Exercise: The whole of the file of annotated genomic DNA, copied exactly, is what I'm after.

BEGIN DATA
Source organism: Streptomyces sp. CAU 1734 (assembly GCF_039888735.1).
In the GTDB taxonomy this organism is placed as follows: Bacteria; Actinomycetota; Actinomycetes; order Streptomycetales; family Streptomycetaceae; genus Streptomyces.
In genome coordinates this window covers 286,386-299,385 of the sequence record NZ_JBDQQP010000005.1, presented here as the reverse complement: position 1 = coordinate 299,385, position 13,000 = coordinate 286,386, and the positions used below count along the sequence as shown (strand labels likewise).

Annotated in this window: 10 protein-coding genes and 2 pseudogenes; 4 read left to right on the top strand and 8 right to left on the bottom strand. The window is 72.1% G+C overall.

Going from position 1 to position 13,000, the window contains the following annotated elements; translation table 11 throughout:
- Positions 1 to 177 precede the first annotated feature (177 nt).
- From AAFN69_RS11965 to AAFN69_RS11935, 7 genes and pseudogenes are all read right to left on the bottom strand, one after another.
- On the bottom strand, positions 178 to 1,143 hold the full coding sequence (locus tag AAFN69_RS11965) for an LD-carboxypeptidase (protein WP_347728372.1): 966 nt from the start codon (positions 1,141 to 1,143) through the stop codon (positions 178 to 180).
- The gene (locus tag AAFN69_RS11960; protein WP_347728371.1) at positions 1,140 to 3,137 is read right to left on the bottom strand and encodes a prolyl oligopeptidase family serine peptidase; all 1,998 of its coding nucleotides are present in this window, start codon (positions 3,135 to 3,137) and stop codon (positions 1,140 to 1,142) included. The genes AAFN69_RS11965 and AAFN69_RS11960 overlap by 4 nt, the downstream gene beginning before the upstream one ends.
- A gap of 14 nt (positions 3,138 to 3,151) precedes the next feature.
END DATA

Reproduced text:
Source organism: Streptomyces sp. CAU 1734 (assembly GCF_039888735.1).
In the GTDB taxonomy this organism is placed as follows: Bacteria; Actinomycetota; Actinomycetes; order Streptomycetales; family Streptomycetaceae; genus Streptomyces.
In genome coordinates this window covers 286,386-299,385 of the sequence record NZ_JBDQQP010000005.1, presented here as the reverse complement: position 1 = coordinate 299,385, position 13,000 = coordinate 286,386, and the positions used below count along the sequence as shown (strand labels likewise).

Annotated in this window: 10 protein-coding genes and 2 pseudogenes; 4 read left to right on the top strand and 8 right to left on the bottom strand. The window is 72.1% G+C overall.

Going from position 1 to position 13,000, the window contains the following annotated elements; translation table 11 throughout:
- Positions 1 to 177 precede the first annotated feature (177 nt).
- From AAFN69_RS11965 to AAFN69_RS11935, 7 genes and pseudogenes are all read right to left on the bottom strand, one after another.
- On the bottom strand, positions 178 to 1,143 hold the full coding sequence (locus tag AAFN69_RS11965) for an LD-carboxypeptidase (protein WP_347728372.1): 966 nt from the start codon (positions 1,141 to 1,143) through the stop codon (positions 178 to 180).
- The gene (locus tag AAFN69_RS11960; protein WP_347728371.1) at positions 1,140 to 3,137 is read right to left on the bottom strand and encodes a prolyl oligopeptidase family serine peptidase; all 1,998 of its coding nucleotides are present in this window, start codon (positions 3,135 to 3,137) and stop codon (positions 1,140 to 1,142) included. The genes AAFN69_RS11965 and AAFN69_RS11960 overlap by 4 nt, the downstream gene beginning before the upstream one ends.
- A gap of 14 nt (positions 3,138 to 3,151) precedes the next feature.